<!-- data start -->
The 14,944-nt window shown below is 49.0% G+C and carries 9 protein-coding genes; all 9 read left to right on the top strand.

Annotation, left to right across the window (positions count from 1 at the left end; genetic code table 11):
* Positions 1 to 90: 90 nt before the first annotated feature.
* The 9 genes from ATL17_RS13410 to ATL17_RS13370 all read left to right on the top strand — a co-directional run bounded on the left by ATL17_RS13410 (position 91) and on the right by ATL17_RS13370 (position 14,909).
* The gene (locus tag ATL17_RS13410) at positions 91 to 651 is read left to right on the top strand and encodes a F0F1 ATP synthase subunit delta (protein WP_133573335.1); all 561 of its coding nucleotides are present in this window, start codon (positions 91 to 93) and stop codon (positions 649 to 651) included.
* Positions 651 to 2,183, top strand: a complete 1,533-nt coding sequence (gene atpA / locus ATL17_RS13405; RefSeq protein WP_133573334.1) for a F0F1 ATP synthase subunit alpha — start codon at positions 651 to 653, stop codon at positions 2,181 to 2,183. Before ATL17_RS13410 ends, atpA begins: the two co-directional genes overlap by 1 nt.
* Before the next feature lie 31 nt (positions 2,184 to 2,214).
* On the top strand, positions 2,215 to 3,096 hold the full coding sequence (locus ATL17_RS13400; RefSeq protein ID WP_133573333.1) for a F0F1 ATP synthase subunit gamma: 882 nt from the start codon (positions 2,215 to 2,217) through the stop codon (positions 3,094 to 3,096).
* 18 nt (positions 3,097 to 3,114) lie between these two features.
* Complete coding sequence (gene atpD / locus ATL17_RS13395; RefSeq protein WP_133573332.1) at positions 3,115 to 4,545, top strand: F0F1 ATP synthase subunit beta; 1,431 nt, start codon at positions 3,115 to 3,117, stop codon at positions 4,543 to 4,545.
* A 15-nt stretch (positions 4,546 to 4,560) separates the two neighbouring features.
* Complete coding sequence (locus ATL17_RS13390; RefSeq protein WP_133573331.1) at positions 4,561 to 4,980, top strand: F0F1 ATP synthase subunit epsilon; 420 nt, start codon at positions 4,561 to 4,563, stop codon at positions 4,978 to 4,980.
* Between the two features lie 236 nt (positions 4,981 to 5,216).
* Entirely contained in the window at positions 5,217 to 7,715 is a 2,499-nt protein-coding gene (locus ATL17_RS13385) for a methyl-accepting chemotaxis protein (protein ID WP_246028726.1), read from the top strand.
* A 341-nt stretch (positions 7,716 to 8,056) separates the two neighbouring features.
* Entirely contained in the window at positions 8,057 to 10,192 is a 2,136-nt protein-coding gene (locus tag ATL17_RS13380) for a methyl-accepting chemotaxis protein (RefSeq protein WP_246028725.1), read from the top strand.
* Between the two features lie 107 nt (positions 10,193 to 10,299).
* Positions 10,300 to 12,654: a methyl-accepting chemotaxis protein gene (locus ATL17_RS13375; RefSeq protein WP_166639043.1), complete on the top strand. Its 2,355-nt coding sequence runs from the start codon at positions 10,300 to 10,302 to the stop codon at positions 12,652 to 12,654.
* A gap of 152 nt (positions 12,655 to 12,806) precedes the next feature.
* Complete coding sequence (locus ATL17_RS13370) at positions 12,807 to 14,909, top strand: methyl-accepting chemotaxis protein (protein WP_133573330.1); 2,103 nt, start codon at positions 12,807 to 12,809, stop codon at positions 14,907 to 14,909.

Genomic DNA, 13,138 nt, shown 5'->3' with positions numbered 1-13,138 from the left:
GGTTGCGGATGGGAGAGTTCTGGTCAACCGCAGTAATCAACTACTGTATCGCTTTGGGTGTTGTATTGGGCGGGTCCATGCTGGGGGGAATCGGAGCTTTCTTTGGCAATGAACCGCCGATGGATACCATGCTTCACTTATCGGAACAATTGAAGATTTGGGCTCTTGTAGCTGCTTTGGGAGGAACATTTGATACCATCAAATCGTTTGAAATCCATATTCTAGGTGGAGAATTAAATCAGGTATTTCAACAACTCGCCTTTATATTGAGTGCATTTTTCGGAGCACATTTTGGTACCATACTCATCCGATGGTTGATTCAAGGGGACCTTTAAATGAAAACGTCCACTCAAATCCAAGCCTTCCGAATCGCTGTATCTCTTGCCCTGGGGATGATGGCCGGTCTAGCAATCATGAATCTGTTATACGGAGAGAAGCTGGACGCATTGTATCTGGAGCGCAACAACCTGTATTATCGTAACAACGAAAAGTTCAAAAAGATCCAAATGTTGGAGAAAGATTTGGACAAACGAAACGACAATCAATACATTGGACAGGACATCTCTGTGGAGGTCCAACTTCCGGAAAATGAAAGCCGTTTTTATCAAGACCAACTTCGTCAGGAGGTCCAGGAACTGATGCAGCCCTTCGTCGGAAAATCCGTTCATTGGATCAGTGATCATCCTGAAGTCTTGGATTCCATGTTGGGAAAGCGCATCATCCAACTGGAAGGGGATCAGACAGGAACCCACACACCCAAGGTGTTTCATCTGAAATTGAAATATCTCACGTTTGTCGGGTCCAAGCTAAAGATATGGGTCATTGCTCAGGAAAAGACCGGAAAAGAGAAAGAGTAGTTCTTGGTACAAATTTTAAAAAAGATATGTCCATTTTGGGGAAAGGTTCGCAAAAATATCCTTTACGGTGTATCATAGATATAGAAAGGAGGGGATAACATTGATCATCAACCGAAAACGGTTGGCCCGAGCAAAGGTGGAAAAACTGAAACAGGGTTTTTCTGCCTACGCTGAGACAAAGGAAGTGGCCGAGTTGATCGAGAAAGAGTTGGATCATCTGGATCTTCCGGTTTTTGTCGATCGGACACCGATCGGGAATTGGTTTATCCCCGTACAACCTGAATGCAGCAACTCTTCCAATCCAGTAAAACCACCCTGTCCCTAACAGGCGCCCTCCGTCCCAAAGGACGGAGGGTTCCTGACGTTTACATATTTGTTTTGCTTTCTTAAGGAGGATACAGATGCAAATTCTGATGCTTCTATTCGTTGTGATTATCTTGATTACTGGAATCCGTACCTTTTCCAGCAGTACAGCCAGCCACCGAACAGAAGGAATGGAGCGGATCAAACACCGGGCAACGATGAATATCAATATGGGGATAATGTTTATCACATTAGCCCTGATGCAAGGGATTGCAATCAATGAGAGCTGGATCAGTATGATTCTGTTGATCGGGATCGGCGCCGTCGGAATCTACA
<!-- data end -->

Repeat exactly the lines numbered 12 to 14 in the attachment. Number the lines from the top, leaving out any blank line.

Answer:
* Complete coding sequence (locus ATL17_RS13390; RefSeq protein WP_133573331.1) at positions 4,561 to 4,980, top strand: F0F1 ATP synthase subunit epsilon; 420 nt, start codon at positions 4,561 to 4,563, stop codon at positions 4,978 to 4,980.
* Between the two features lie 236 nt (positions 4,981 to 5,216).
* Entirely contained in the window at positions 5,217 to 7,715 is a 2,499-nt protein-coding gene (locus ATL17_RS13385) for a methyl-accepting chemotaxis protein (protein ID WP_246028726.1), read from the top strand.